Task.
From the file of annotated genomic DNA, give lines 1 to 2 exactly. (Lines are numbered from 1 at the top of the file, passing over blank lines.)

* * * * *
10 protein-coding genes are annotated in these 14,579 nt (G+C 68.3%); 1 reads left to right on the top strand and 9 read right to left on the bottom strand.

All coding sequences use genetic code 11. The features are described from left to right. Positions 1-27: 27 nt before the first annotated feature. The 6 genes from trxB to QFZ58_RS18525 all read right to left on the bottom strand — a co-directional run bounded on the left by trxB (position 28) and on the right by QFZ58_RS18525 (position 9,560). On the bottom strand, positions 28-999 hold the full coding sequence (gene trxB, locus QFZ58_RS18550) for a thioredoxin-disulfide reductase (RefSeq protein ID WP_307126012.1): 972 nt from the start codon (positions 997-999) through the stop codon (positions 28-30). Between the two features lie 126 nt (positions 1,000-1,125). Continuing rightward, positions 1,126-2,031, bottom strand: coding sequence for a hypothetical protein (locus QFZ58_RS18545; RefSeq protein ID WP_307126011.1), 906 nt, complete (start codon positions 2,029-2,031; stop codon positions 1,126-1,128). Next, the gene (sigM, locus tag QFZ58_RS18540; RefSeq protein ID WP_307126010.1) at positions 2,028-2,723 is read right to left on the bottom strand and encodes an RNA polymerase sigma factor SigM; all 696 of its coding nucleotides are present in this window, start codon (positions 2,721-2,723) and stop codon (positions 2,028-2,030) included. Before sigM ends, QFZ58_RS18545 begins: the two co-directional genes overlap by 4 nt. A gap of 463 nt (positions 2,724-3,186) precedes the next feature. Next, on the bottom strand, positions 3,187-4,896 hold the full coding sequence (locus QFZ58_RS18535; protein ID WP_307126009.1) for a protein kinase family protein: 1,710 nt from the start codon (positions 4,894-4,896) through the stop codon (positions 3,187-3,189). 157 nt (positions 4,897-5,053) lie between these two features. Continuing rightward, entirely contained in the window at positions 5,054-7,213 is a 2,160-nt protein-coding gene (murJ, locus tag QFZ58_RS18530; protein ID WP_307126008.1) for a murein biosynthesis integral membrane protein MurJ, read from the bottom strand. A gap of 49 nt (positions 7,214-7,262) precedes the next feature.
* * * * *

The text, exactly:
10 protein-coding genes are annotated in these 14,579 nt (G+C 68.3%); 1 reads left to right on the top strand and 9 read right to left on the bottom strand.

All coding sequences use genetic code 11. The features are described from left to right. Positions 1-27: 27 nt before the first annotated feature. The 6 genes from trxB to QFZ58_RS18525 all read right to left on the bottom strand — a co-directional run bounded on the left by trxB (position 28) and on the right by QFZ58_RS18525 (position 9,560). On the bottom strand, positions 28-999 hold the full coding sequence (gene trxB, locus QFZ58_RS18550) for a thioredoxin-disulfide reductase (RefSeq protein ID WP_307126012.1): 972 nt from the start codon (positions 997-999) through the stop codon (positions 28-30). Between the two features lie 126 nt (positions 1,000-1,125). Continuing rightward, positions 1,126-2,031, bottom strand: coding sequence for a hypothetical protein (locus QFZ58_RS18545; RefSeq protein ID WP_307126011.1), 906 nt, complete (start codon positions 2,029-2,031; stop codon positions 1,126-1,128). Next, the gene (sigM, locus tag QFZ58_RS18540; RefSeq protein ID WP_307126010.1) at positions 2,028-2,723 is read right to left on the bottom strand and encodes an RNA polymerase sigma factor SigM; all 696 of its coding nucleotides are present in this window, start codon (positions 2,721-2,723) and stop codon (positions 2,028-2,030) included. Before sigM ends, QFZ58_RS18545 begins: the two co-directional genes overlap by 4 nt. A gap of 463 nt (positions 2,724-3,186) precedes the next feature. Next, on the bottom strand, positions 3,187-4,896 hold the full coding sequence (locus QFZ58_RS18535; protein ID WP_307126009.1) for a protein kinase family protein: 1,710 nt from the start codon (positions 4,894-4,896) through the stop codon (positions 3,187-3,189). 157 nt (positions 4,897-5,053) lie between these two features. Continuing rightward, entirely contained in the window at positions 5,054-7,213 is a 2,160-nt protein-coding gene (murJ, locus tag QFZ58_RS18530; protein ID WP_307126008.1) for a murein biosynthesis integral membrane protein MurJ, read from the bottom strand. A gap of 49 nt (positions 7,214-7,262) precedes the next feature.